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More Truth is Funnier than Fiction
Soviet Russians Duped into Planting a Living Swastika
The New York Times reports:
The forest stands overhead in the dusty mountain air, a dense composition of fir trees on a slope, planted by labor gangs decades ago. Its right angles are sharp and clear, forming a square cross with an upraised arm on one side and a turned-down arm on the other. Viewed from this remote village, the effect strongly suggests a living swastika, a huge and chilling symbol, out of place and time.
This is the so-called Eki Naryn swastika, a man-made arrangement of trees near the edge of the Himalayas. It is at least 60 years old, according to the region’s forestry service, and roughly 600 feet across. Legend has it that German prisoners of war, pressed into forestry duty after World War II, duped their Soviet guards and planted rows of seedlings in the shape of the emblem Hitler had chosen as his own.
More than 20 years later, the trees rose tall enough to be visible from the village beneath. Only then did the swastika appear, a time-delayed act of defiance by vanquished soldiers marooned in a corner of Stalin’s Soviet Union. For all the tidiness of legend, however, the tale is not quite true. The provenance of these trees presents a more complicated mystery than a silent subterfuge in a forgotten prison camp. The theory about the prisoners has survived for years, in part because about 1.3 million German soldiers have been missing in the former Soviet Union since the war, according to the German Red Cross. Many were forced to work. They mined uranium and coal, toiled on farms, erected buildings and built roads, railways and canals.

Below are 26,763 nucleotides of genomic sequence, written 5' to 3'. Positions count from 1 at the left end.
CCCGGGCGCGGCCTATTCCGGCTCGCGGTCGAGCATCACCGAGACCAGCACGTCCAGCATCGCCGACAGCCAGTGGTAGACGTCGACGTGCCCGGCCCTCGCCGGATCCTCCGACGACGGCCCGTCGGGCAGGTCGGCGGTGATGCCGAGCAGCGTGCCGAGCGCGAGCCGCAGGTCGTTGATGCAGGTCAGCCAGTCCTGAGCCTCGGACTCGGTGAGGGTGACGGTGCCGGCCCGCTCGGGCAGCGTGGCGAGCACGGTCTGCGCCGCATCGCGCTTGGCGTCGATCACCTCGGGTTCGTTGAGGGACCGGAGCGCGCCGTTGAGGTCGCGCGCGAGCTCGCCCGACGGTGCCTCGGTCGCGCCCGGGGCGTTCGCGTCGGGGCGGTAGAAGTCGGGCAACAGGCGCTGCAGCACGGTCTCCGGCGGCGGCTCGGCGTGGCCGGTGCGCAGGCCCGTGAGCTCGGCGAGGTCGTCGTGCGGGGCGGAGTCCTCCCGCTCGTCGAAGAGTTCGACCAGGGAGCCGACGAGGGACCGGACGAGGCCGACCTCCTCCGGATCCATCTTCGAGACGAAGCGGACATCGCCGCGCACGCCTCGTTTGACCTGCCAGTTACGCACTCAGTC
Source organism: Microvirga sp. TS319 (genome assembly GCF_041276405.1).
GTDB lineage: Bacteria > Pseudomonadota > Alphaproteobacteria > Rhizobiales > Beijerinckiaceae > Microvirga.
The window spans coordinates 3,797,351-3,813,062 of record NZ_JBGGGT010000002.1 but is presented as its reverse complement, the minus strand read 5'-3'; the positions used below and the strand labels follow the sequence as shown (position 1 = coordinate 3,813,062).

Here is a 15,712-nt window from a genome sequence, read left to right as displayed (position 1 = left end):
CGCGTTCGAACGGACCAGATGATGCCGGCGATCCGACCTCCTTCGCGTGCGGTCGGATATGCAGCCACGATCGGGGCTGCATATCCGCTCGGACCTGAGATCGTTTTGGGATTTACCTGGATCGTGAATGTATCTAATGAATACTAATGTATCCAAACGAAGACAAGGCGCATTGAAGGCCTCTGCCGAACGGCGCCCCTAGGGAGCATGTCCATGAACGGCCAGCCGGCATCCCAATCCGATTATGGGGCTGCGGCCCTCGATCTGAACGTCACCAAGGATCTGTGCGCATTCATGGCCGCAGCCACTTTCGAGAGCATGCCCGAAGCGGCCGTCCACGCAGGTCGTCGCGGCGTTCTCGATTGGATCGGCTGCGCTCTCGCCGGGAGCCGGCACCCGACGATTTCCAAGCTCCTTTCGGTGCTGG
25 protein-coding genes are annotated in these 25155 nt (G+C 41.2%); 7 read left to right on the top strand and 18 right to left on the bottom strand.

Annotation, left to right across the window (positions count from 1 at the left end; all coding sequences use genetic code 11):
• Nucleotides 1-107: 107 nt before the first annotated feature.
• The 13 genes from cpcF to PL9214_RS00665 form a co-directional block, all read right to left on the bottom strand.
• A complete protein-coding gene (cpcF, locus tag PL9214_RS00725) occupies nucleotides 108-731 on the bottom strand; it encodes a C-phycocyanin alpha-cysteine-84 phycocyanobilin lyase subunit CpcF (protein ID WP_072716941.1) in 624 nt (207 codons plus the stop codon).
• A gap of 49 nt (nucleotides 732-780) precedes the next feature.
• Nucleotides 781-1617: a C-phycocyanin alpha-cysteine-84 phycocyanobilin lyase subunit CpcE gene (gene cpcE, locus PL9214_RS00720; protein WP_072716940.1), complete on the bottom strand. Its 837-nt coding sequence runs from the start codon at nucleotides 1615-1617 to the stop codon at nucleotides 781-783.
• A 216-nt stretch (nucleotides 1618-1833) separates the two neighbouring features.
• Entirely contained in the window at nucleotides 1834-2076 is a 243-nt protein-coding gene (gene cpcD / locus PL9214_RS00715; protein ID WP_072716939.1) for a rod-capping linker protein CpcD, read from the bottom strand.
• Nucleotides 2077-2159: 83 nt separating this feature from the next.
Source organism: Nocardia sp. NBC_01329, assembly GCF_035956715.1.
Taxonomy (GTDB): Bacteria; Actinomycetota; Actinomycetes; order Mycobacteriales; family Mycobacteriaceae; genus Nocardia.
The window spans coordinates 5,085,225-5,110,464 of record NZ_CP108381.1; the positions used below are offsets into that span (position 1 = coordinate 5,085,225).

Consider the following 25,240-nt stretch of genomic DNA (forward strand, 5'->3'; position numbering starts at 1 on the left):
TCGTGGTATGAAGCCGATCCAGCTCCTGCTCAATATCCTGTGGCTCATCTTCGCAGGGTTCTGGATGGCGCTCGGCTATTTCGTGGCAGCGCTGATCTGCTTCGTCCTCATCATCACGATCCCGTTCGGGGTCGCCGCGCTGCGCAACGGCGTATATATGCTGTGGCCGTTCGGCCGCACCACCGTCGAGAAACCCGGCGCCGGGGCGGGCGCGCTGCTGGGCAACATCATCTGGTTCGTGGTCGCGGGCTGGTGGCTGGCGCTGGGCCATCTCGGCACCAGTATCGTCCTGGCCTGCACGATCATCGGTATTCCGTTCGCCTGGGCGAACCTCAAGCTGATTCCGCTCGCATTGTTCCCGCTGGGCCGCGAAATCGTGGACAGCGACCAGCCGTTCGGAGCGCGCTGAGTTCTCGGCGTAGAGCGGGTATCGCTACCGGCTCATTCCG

As many as 30,000 of them were sent to Central Asia, the German Red Cross says. The symmetry in the tree line, evidence of their defiance, by this telling, may be the Third Reich’s only practical joke. But aside from the presence of the tree formation itself, unraveling the origins of the lost Nazis’ presumed insubordination is a chore undercut by time. History has become malleable, a yarn by turns sinister, wry, clever and Soviet. It is also warped by errors, a cover-up, competing theories and lies. Yedil Musayev, a teacher, said the trees were planted in the 1940’s by Kyrgyz laborers from the sprawling Lenin Collective Farm, which managed the region’s high plateau. The farm’s managers consisted of Russians and Europeans, he said, sent to distant posts to battle illiteracy and improve efficiency.
Unbeknownst to the Kyrgyz laborers, he said, their forestry supervisor was an ethnic German who had been exiled to the east, as were many Germans during the war. He was a Nazi sympathizer, Mr. Musayev said. The forest was his design
Sultanbek Kandibayev, director of the regional forestry service, gave a different version, saying the trees were planted in 1953, after Stalin’s death, under the supervision of a woman who was a German nationalist.
Ulambek Sheripov, a deputy director, added detail, saying the woman hid her plans by having the slope planted a patch at a time. But he disagreed with his director about when the plantings occurred, saying a survey in 1991 estimated the trees were 50 years old at the time, meaning they were most likely planted before 1953.